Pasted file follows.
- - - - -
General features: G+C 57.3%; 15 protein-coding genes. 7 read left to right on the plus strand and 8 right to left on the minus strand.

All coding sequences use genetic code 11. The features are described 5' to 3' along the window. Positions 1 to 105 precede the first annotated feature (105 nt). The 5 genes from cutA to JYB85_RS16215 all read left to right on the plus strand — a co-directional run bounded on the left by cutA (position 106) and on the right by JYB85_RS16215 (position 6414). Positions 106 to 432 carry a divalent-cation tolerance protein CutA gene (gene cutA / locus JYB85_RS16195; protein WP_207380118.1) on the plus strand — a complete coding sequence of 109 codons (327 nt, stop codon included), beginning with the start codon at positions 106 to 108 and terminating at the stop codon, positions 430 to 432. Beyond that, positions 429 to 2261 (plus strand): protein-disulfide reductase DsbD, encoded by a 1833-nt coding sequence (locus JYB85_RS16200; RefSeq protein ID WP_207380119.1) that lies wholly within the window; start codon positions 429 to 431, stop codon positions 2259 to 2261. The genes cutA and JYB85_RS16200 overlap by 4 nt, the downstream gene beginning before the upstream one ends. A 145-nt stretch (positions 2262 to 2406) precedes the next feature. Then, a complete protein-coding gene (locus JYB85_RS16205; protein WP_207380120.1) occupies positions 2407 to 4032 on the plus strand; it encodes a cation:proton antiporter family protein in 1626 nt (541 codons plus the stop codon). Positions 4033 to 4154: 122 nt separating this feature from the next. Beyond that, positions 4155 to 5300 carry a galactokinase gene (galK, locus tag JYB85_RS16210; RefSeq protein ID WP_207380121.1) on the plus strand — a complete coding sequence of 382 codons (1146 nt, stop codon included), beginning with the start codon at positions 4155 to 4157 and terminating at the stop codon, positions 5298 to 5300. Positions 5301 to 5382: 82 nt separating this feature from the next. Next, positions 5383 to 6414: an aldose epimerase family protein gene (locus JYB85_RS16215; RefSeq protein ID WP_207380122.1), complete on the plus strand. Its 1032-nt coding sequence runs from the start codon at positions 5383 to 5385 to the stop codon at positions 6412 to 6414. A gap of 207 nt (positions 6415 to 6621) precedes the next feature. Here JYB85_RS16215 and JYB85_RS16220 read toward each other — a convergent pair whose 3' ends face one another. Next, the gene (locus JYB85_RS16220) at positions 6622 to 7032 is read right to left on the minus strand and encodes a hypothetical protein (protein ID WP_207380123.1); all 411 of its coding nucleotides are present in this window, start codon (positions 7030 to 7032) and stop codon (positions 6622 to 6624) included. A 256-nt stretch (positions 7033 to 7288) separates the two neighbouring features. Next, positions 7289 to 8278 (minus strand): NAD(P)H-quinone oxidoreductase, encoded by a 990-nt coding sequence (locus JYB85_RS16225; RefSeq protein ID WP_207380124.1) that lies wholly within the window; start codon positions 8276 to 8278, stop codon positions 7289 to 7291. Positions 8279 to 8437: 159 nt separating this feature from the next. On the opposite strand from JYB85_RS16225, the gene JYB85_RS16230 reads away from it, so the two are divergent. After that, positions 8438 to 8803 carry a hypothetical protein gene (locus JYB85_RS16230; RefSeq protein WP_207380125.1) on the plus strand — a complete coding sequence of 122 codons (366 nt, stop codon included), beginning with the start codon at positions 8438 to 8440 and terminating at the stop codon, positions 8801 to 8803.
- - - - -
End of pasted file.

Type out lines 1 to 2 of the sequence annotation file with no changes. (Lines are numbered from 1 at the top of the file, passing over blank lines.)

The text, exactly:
General features: G+C 57.3%; 15 protein-coding genes. 7 read left to right on the plus strand and 8 right to left on the minus strand.

All coding sequences use genetic code 11. The features are described 5' to 3' along the window. Positions 1 to 105 precede the first annotated feature (105 nt). The 5 genes from cutA to JYB85_RS16215 all read left to right on the plus strand — a co-directional run bounded on the left by cutA (position 106) and on the right by JYB85_RS16215 (position 6414). Positions 106 to 432 carry a divalent-cation tolerance protein CutA gene (gene cutA / locus JYB85_RS16195; protein WP_207380118.1) on the plus strand — a complete coding sequence of 109 codons (327 nt, stop codon included), beginning with the start codon at positions 106 to 108 and terminating at the stop codon, positions 430 to 432. Beyond that, positions 429 to 2261 (plus strand): protein-disulfide reductase DsbD, encoded by a 1833-nt coding sequence (locus JYB85_RS16200; RefSeq protein ID WP_207380119.1) that lies wholly within the window; start codon positions 429 to 431, stop codon positions 2259 to 2261. The genes cutA and JYB85_RS16200 overlap by 4 nt, the downstream gene beginning before the upstream one ends. A 145-nt stretch (positions 2262 to 2406) precedes the next feature. Then, a complete protein-coding gene (locus JYB85_RS16205; protein WP_207380120.1) occupies positions 2407 to 4032 on the plus strand; it encodes a cation:proton antiporter family protein in 1626 nt (541 codons plus the stop codon). Positions 4033 to 4154: 122 nt separating this feature from the next. Beyond that, positions 4155 to 5300 carry a galactokinase gene (galK, locus tag JYB85_RS16210; RefSeq protein ID WP_207380121.1) on the plus strand — a complete coding sequence of 382 codons (1146 nt, stop codon included), beginning with the start codon at positions 4155 to 4157 and terminating at the stop codon, positions 5298 to 5300. Positions 5301 to 5382: 82 nt separating this feature from the next. Next, positions 5383 to 6414: an aldose epimerase family protein gene (locus JYB85_RS16215; RefSeq protein ID WP_207380122.1), complete on the plus strand. Its 1032-nt coding sequence runs from the start codon at positions 5383 to 5385 to the stop codon at positions 6412 to 6414. A gap of 207 nt (positions 6415 to 6621) precedes the next feature. Here JYB85_RS16215 and JYB85_RS16220 read toward each other — a convergent pair whose 3' ends face one another. Next, the gene (locus JYB85_RS16220) at positions 6622 to 7032 is read right to left on the minus strand and encodes a hypothetical protein (protein ID WP_207380123.1); all 411 of its coding nucleotides are present in this window, start codon (positions 7030 to 7032) and stop codon (positions 6622 to 6624) included. A 256-nt stretch (positions 7033 to 7288) separates the two neighbouring features. Next, positions 7289 to 8278 (minus strand): NAD(P)H-quinone oxidoreductase, encoded by a 990-nt coding sequence (locus JYB85_RS16225; RefSeq protein ID WP_207380124.1) that lies wholly within the window; start codon positions 8276 to 8278, stop codon positions 7289 to 7291. Positions 8279 to 8437: 159 nt separating this feature from the next. On the opposite strand from JYB85_RS16225, the gene JYB85_RS16230 reads away from it, so the two are divergent. After that, positions 8438 to 8803 carry a hypothetical protein gene (locus JYB85_RS16230; RefSeq protein WP_207380125.1) on the plus strand — a complete coding sequence of 122 codons (366 nt, stop codon included), beginning with the start codon at positions 8438 to 8440 and terminating at the stop codon, positions 8801 to 8803.